Whether you learned to make desserts standing on your tiptoes at your mother's side, or you think "batter" is only a baseball term, join Susan G. Purdy in the kitchen as she whips up a delicious collection of goof-proof, innovative recipes guaranteed to bring out the kid in everyone. These easy creations conjure visions of flour-flecked faces and noses dotted with icing, and say loud and clear, "homemade from the heart."
There's everything from simple shortbread and dense, fudgy brownies to cherry pie with an easy-as-pie quick lattice topping (baked separately and slipped onto the pie before serving). The Family Baker brims with such mouth-watering, buttery baked goodies as Blueberry Buckle and Chocolate Romance Cake, in addition to no-bake ideas perfect for even the youngest aspiring cook.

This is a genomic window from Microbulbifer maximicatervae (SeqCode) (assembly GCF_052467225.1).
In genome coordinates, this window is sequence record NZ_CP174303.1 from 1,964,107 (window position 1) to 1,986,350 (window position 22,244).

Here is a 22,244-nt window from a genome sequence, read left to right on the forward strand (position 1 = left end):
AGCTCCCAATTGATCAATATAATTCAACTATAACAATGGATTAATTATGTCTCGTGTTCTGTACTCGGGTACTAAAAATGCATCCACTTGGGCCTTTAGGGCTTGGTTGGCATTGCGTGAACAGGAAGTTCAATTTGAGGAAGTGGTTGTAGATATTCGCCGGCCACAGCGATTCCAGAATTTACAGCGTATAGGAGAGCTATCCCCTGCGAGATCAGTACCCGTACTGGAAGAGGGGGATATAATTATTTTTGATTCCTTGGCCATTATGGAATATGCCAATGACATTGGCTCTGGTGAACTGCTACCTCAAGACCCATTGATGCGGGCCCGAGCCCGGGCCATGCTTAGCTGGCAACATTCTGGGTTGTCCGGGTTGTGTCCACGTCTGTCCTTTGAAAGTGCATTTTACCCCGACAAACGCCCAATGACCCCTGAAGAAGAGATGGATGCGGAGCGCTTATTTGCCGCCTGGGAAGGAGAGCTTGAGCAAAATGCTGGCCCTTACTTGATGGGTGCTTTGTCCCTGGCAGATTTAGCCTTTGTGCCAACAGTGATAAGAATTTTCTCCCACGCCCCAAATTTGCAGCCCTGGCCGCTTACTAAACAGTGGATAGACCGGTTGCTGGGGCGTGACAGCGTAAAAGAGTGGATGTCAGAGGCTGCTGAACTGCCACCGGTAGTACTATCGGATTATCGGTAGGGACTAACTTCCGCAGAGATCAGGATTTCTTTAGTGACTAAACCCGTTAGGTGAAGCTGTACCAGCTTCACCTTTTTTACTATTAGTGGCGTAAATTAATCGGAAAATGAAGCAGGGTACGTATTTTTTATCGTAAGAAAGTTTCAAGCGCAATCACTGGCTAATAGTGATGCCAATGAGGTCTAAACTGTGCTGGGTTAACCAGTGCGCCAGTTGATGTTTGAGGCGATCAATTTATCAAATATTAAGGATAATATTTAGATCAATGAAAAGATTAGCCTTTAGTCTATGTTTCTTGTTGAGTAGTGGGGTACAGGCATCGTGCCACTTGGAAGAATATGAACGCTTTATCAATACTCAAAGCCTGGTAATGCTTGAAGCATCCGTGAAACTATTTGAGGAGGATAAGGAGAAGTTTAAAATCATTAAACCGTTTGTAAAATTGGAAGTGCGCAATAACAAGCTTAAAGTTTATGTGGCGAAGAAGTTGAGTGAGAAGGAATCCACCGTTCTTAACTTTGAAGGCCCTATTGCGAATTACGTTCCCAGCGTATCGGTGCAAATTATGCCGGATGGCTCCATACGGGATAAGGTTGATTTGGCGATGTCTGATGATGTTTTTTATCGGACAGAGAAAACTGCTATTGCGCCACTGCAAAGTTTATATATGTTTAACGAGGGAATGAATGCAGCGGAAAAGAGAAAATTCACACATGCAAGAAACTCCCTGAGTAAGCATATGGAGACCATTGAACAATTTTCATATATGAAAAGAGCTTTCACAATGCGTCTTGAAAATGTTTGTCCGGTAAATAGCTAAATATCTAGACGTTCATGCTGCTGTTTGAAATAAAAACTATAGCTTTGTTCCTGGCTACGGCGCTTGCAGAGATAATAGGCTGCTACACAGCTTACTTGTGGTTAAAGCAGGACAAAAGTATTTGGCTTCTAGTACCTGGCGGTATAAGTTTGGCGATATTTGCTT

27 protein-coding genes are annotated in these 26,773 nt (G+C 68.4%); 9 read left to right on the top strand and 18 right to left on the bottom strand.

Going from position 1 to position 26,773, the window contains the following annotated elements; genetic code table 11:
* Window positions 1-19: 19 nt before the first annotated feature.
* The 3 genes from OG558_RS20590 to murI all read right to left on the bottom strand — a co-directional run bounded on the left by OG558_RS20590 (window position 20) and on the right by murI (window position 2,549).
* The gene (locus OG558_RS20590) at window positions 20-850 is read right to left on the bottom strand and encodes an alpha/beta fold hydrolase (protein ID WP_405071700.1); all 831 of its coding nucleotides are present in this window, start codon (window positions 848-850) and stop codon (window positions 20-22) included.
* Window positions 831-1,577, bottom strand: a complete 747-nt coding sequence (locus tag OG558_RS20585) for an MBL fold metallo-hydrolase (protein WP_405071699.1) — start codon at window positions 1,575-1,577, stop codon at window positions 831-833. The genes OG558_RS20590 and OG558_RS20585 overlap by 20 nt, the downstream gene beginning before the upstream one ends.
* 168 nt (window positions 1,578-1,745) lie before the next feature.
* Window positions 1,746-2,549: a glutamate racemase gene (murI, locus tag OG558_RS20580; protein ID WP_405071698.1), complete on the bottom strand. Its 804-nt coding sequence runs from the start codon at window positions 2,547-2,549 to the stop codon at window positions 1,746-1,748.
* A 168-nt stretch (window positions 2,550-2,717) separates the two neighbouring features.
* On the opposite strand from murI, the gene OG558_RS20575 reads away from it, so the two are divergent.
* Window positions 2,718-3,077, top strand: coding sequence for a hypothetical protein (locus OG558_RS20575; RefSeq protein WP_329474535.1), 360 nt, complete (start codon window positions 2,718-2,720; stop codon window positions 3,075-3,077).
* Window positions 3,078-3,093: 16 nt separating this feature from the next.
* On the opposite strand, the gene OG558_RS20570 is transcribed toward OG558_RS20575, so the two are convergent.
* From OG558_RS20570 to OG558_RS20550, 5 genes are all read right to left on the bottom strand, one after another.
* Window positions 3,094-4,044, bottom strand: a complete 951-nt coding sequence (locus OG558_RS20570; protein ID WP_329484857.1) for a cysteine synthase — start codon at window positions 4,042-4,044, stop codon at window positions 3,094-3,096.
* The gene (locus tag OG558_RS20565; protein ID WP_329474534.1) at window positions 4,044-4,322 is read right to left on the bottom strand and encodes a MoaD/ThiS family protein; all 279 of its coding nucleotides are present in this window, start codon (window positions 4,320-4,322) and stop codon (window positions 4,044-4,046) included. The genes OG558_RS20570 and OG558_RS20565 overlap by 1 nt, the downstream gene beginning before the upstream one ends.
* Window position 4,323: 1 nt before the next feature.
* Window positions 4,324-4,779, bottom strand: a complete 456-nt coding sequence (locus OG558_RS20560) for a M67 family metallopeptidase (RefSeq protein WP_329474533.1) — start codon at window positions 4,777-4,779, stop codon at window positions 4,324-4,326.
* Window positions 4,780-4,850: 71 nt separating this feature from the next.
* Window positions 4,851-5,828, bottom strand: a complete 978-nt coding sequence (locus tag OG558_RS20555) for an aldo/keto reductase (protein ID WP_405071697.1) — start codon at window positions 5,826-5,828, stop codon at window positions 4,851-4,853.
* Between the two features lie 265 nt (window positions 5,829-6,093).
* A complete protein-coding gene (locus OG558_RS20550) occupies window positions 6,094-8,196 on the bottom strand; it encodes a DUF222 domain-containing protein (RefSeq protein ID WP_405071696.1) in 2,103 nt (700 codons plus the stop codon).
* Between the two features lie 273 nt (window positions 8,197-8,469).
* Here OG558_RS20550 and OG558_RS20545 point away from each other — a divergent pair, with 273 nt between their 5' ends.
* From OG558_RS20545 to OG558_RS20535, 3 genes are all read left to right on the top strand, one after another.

Try Susan's Ice Cream Sand Castle. Simply fill a sand castle mold with store-bought ice cream, unmold when frozen, and sprinkle with cinnamon-sugar "sand." Her Peanut Butter-Honey "Clay Dough" feels like clay and can be modeled into a collection of creatures straight out of your child's imagination.
Accompanying her exceptionally detailed recipes, Susan provides decorating diagrams, trouble-shooting tips, and timesaving techniques that guarantee your muffins, cakes, pies, and cookies will be perfect every time. In charge of the school bake sale? There are merchandising suggestions that guarantee a money-making event. Need a conversation starter? How about make-your-own fortune cookies? And of course, there are plenty of ideas for birthday and anniversary parties and everyday celebrations.
So put on your apron, get out the flour, call in the kids, and start baking with The Family Baker by Susan G. Purdy.
|Product dimensions:||8.36(w) x 10.26(h) x 0.92(d)|
About the Author
Susan G. Purdy, CCP, bakes for her family at home in Litchfield County, Connecticut. Purdy's Have Your Cake and Eat It, Too earned the IACP/ Julia Child Cookbook Award and Let Them Eat Cake was nominated for a 1998 James Beard Award. Purdy teaches baking at cooking schools across the country and in France, and she writes about des-serts for many national magazines.